Finally, while 32% of restaurants analyze menu reports, they state that they “…only know how many of each dish [they] sell.” “The most useful thing [they] wish [they] knew is why customers don’t like certain dishes.” Dangy’s platform directly collects this information through dish reviews. This will be sold as a subscription service along with other data to help restaurants better understand their customers.
Each time a customer comes to a restaurant, that restaurant has one chance to make a good impression. But restaurants have little ability to ensure that customers eat the dishes that best fit their tastes. By recommending the best dishes for customers at a given restaurant, Dangy will be increasing the lifetime value of each customer for that restaurant so that customers leave with happy bellies and great impressions.
Tell us about how Dangy has grown over time.
Dangy started as a “what-if?” idea midway through 2020. However, Elijah and Jason had never made a full mobile application and had no experience building review platforms. So, Elijah and Jason spent their free time outside of internships and other summer obligations to work on a simpler mobile app called Co-Crit. Like Dangy, Co-Crit crowdsources reviews, and Elijah and Jason used it as an opportunity to learn how to effectively market Dangy, how to engage users to write reviews, and how to build a scalable mobile app. After Co-Crit’s completion, Elijah and Jason began conducting market research, writing code, and developing the business model for Dangy. Since then, Dangy has validated its need through extensive user interviews, built its first AI model which has accurately ranked dishes with 91% accuracy, launched its website, developed a sustainable business plan, and is about to launch its Alpha.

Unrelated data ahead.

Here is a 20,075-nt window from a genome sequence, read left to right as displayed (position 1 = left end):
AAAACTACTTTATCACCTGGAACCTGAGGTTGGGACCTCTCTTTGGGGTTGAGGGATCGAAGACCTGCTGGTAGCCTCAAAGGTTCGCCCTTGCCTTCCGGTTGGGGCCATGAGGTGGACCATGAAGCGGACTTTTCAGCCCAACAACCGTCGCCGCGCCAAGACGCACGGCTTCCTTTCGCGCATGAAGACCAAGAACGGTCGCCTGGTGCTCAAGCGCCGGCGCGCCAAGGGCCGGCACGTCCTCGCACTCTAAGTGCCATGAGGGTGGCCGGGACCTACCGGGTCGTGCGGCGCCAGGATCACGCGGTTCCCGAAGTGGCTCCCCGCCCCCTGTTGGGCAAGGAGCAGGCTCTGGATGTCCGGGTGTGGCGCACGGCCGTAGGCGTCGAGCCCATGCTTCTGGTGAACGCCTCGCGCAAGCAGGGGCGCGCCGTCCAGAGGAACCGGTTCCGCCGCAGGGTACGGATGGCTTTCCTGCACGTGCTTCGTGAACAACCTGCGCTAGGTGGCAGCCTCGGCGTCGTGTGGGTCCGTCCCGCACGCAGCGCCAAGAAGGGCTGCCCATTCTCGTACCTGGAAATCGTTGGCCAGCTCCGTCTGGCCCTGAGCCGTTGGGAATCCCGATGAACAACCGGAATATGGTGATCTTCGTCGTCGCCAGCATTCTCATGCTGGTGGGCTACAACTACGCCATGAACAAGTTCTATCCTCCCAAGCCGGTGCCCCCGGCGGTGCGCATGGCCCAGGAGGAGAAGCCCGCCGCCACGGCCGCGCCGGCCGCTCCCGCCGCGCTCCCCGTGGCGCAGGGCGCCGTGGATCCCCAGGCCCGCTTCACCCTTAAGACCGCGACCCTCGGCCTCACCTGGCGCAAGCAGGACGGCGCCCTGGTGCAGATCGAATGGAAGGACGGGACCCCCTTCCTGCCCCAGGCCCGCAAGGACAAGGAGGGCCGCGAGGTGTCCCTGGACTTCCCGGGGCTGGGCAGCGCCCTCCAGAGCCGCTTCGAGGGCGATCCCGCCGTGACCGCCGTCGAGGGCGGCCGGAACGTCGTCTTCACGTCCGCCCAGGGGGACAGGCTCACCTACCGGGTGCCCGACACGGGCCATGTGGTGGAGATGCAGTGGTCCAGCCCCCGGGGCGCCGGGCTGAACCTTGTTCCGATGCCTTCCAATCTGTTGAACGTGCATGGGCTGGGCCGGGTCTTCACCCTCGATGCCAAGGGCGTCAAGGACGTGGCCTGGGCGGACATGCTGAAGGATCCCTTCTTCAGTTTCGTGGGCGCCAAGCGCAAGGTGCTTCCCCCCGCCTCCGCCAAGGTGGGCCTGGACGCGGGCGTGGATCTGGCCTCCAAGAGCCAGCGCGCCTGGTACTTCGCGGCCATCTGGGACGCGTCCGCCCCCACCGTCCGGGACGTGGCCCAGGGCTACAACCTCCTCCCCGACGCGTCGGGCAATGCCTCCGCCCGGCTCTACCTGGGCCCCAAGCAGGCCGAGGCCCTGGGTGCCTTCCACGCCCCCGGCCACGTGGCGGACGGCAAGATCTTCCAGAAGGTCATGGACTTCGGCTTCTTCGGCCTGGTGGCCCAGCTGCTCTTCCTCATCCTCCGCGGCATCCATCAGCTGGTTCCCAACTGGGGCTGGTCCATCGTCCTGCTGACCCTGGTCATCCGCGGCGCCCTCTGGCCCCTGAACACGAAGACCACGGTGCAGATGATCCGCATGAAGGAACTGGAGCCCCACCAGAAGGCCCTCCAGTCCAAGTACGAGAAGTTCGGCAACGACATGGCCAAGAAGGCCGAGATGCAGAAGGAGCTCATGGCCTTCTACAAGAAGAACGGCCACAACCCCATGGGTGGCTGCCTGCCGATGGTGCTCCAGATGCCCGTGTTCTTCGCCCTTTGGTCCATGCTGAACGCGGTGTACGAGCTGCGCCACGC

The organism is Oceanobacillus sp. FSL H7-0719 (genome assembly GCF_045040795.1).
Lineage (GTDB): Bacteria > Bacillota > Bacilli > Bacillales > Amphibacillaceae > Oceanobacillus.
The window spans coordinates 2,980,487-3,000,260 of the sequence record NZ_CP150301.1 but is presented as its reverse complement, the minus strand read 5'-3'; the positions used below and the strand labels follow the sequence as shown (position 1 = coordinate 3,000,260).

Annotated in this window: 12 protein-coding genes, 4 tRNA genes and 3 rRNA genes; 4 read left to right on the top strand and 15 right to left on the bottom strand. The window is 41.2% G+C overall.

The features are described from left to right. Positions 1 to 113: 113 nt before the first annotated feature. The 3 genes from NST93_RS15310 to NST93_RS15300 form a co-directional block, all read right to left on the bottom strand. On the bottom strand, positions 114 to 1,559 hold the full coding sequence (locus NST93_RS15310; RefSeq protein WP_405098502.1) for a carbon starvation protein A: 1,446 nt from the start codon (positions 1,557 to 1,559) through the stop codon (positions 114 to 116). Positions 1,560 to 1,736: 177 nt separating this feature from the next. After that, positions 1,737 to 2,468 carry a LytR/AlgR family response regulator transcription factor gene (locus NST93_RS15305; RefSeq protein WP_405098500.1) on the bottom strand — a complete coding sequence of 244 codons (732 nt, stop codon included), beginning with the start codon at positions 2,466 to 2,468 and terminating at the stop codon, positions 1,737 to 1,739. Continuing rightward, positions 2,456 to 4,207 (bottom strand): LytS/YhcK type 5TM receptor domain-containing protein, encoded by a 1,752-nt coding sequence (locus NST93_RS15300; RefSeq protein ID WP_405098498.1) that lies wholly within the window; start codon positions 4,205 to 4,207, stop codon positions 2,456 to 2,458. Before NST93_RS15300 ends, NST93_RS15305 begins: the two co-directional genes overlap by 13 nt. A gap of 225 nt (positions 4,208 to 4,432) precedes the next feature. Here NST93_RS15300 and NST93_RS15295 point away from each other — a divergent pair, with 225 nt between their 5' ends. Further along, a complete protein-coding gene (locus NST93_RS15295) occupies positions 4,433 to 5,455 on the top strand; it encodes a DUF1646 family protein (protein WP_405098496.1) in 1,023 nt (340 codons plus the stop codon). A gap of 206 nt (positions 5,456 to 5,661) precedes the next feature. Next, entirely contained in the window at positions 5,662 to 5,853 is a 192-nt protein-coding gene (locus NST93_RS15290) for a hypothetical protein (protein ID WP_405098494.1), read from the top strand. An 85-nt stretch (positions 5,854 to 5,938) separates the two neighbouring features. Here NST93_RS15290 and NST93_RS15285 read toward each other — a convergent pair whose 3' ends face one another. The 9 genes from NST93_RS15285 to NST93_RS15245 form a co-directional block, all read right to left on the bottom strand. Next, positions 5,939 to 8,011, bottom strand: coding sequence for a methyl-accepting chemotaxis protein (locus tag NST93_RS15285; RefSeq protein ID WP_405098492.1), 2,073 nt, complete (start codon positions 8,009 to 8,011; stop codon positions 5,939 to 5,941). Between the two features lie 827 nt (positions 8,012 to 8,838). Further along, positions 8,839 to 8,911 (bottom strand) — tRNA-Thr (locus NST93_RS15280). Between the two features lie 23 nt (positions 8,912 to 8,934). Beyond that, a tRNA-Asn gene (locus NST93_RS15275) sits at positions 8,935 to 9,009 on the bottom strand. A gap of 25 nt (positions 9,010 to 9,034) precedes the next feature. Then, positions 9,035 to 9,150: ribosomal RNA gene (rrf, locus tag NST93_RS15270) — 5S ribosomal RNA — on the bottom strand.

Who is your target market?
As a two-sided marketplace, Dangy brings users and restaurants together. For users, Dangy is useful to everyone. For foodies, Dangy helps you explore new dishes and be adventurous! It helps you share your favorite dishes, learn about hidden gems, and try new cuisines. For those who don’t enjoy trying new foods, Dangy seeks to change your perspective. Specifically, we have found that most people do not enjoy trying new foods because they are afraid of ordering something that they do not like. Dangy solves this problem by matching users with dishes that they would enjoy!
In breaking down our target market further, Dangy will initially target millennials and Gen Z foodies who eat out once every two to three days and are located in Seattle, Washington.